The UFC added male flyweights to its roster eight years ago, and it has struggled to get people interested in the 125-pound fighters ever since. While they are skilled and fast, flyweights frequently lack the brute strength and knockout power that many fans demand.
New champion Deiveson Figueiredo has the swagger and the finishing skills to possibly change his division's fortunes — if Alex Perez doesn't interrupt his reign at UFC 255 before it really begins.
Perez, a Hanford native, wrestled for Lemoore High School and is a former assistant coach for Selma High's wrestling team.
“I’m coming to bring back excitement to this division,” Figueiredo said at a news conference, the Brazilian's shock of neon-blond hair offset by dark glasses. “I plan to knock out every fighter. I’m going to bring the audience back to the flyweight division.”
With three straight finishes in his four-fight winning streak, Figueiredo (19-1) is the favorite Saturday night when he makes his first title defense against Perez (24-5) in Las Vegas.
The ESPN pay-per-view show’s co-main event features women’s flyweight champion Valentina Shevchenko (19-3) against Brazilian challenger Jennifer Maia (18-6-1) at the UFC Apex gym on the promotion’s hometown campus.
Shevchenko is a heavy favorite against Maia, who only has this title shot because she stunned top contender Joanne Calderwood in August with an armbar. But the UFC is expecting a crackerjack fight from Figueiredo and Perez, two small-town boys who have overcome long odds to accomplish big things in the mixed martial arts promotion's smallest weight class.
Figueiredo has finished six of his eight victories in the UFC, including three stoppages with punches. Perez, one of 10 siblings from dusty Lemoore in central California, has come too far to get discouraged before his late-notice shot at the rising star.
“If he’s underestimating me, that’s good,” Perez said. “Most of my opponents do, because I’m not a big-name guy. I didn’t get signed straight to the UFC. I worked my way in here. If he’s underestimating me, that’s on him.”
Nobody underestimates Figueiredo, who won his belt in July with a first-round submission of veteran Joseph Benavidez. Figueiredo also knocked out Benavidez in a bout for the vacant title last February, but he missed weight and couldn't win the title.
The setback and subsequent triumph fit the winding career path of the 32-year-old Figueiredo, who was born and raised in a tiny town at the mouth of the Amazon. After moving down the road to much larger Belem as a teenager, he studied capoeira and worked as a hairdresser’s assistant and a sushi chef before earning enough money to fight full-time.
When Figueiredo joined the UFC in 2017, interest in the flyweight division was near an all-time low.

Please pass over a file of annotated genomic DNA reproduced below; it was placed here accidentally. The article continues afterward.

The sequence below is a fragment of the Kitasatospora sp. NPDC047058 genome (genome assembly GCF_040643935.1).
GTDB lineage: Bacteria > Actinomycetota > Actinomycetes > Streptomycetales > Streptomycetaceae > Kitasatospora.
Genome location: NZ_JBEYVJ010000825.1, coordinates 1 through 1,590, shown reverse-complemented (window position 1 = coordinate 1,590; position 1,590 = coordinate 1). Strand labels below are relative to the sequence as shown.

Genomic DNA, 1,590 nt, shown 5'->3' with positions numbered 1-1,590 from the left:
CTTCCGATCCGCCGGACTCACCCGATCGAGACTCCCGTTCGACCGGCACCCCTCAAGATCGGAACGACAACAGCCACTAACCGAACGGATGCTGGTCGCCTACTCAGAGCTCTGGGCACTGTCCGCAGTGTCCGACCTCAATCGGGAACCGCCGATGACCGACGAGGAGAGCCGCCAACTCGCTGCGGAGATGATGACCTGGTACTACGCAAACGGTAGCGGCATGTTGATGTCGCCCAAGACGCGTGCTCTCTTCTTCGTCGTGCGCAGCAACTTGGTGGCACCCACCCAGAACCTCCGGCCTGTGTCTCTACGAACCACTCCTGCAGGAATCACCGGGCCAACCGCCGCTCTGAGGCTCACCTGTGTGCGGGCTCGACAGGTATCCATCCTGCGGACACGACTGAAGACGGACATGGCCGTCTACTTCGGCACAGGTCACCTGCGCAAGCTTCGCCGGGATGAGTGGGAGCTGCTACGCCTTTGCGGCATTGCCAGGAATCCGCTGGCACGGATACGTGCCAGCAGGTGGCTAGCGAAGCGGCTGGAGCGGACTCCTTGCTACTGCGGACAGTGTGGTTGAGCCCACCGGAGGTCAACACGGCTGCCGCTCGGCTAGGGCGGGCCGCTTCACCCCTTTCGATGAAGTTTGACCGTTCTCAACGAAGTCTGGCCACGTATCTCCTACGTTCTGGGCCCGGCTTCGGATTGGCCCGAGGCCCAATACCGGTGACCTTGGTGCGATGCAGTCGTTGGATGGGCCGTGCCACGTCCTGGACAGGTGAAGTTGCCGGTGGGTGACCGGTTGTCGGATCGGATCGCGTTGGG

Demetrious “Mighty Mouse” Johnson was a dominant champion for nearly six years, but his cerebral style and aloof personality never earned widespread love from fans.
Henry Cejudo, who dethroned Johnson in 2018, had more personality than Mighty Mouse and eventually became a two-belt champ, but UFC President Dana White was noticeably unperturbed when Cejudo retired last May.
Figueiredo could be more exciting than both of his fellow flyweight champions, but he's just beginning a six-fight UFC contract in which he'll have to prove it repeatedly.
Figueiredo’s only UFC setback was a decision loss to Jussier Formiga, who was then stopped by Perez five months ago. That connection gives hope to Perez, a former community college wrestler who got into MMA while helping his friends to train for fights with his wrestling expertise.
Perez worked his way up through local shows, moved to Orange County for better training, and eventually caught White’s eye in the Contender Series development program.
Perez would be the first Contender Series alumnus to win a UFC title. He’s also eager to make history as only the third UFC champion of Mexican descent: Perez’s father and some of his brothers live in Mexico, and he would love to stoke the country’s nascent interest in MMA.
“It's amazing to be in this position,” Perez said. “I'm a kid from a small town, and to have my face on a UFC poster — I've got some of my family here in Vegas sending me pictures of the billboards. People from small towns usually don't get that. It brings a lot of pride and joy.”
Former bantamweight champ Cody Garbrandt was supposed to move down 10 pounds to fight Figueiredo at UFC 255, but Garbrandt tore his biceps muscle last month. That created an opening for Perez or Brandon Moreno, who were scheduled to fight on the show.
Perez got the title shot over Moreno, who sits higher in the UFC’s flyweight rankings. Moreno instead will take on Brandon Royval in the final bout before the pay-per-view portion of UFC 255, which also features wild brawler Mike Perry facing Tim Means.
Brazilian veteran Maurício “Shogun” Rua also will have his 40th career fight when he takes on Paul Craig. Shevchenko's older sister, Antonina, appears on the undercard against Ariane Lipski.
Copyright 2020 The Associated Press. All rights reserved. This material may not be published, broadcast, rewritten or redistributed without permission.
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